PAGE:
One hundred years after Jutland, the first and largest engagement of Dreadnoughts in the twentieth century, historians are still fighting this controversial and misunderstood battle. What was in fact a strategic victory stands out starkly against the background of bitter public disappointment in the Royal Navy and decades of divisive acrimony and very public infighting between the camps supporting the two most senior commanders, Jellicoe and Beatty.
This book not only re-tells the story of the battle from both a British and German perspective based on the latest research, but it also helps clarify the context of Germany’s inevitable naval clash. It then traces the bitter dispute that ensued in the years after the smoke of war had cleared right up to his death in 1935, Admiral Jellicoe was embroiled in what became known as the Jutland Controversy . Nick Jellicoe is uniquely placed to tell the story of Jutland. His naval connections are strong: his father, the second Earl served as First Lord of the Admiralty while his grandfather, Sir John Jellicoe commanded the Grand Fleet for the first two years on the war, from 1914 to 1916 famously described by Churchill as being the only man who could have lost the war in an afternoon .
Source: Jutland: The Unfinished Battle (HC) | Historic Naval Fiction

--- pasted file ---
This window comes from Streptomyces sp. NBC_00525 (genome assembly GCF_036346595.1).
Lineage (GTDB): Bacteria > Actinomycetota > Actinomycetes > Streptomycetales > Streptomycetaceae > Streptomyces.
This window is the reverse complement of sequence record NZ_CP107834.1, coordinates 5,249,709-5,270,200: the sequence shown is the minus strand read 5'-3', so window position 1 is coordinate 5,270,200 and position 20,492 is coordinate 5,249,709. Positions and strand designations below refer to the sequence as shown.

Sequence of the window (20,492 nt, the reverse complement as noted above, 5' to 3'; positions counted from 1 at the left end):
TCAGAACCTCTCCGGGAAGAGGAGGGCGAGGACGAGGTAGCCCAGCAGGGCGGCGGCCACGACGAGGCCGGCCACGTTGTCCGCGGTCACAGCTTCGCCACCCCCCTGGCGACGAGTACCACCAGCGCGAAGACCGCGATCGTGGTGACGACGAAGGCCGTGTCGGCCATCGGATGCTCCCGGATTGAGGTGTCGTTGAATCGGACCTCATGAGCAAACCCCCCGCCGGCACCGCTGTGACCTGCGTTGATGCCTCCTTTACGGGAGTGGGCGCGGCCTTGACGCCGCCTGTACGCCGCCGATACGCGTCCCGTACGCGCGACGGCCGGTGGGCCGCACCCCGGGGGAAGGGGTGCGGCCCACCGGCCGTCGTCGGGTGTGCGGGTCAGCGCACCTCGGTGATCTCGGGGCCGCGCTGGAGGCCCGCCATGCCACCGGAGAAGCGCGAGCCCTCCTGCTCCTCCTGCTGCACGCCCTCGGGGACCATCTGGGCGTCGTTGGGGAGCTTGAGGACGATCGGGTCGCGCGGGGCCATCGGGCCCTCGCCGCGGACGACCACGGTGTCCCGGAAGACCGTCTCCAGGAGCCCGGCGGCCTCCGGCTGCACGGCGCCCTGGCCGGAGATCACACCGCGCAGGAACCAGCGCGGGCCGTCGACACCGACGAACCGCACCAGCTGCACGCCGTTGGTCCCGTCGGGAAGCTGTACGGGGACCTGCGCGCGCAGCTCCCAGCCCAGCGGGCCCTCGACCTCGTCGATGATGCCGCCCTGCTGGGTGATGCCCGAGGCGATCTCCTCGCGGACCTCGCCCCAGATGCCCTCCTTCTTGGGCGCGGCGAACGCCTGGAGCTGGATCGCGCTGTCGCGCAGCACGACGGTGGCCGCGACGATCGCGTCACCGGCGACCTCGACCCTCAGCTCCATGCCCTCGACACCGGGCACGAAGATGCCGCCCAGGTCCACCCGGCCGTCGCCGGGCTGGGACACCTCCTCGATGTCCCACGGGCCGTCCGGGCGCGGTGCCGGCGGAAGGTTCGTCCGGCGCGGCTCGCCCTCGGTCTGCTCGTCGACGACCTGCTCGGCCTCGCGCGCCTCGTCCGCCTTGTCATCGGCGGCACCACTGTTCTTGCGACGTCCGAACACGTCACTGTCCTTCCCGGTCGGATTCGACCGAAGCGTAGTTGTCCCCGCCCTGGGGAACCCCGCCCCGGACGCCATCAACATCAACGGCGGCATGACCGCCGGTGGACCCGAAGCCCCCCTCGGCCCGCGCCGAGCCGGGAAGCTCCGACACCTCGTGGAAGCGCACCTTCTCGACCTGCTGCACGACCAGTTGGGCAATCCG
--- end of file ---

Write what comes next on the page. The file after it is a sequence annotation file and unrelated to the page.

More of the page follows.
Britannia’s Spartan by Antoine Vanner continues the adventures of Commander Nicholas Dawlish, serving in the Royal Navy as the Victorian Era draws to a close. Newly promoted to Captain and command of the navy’s newest cruiser, HMS Leonidas, he is ordered to the Far East on what should be a routine voyage to test her capabilities, becoming the first RN warship to complete the round trip by steam alone.
On arrival orders are changed and he is sent on a diplomatic mission to Korea where Chinese influence is on the wane, a rapidly modernising Japan is seeking to fill the void and Britain needs allies against Russian expansion.
Dawlish soon finds himself having to make some hard decisions as to what would be in Britain’s interest as war between the regional powers threatens to break out.
Plenty of action follows both on land and at sea in what was a well written novel with a good plot that flowed smoothly holding my attention well. I continue to enjoy Dawlish’s adventures for their insights into how the Navy handled the transition to steam vessels, their powerful weapons and innovations such as torpedos. I look forward to reading more.
Both this book and the series as a whole are highy recommended.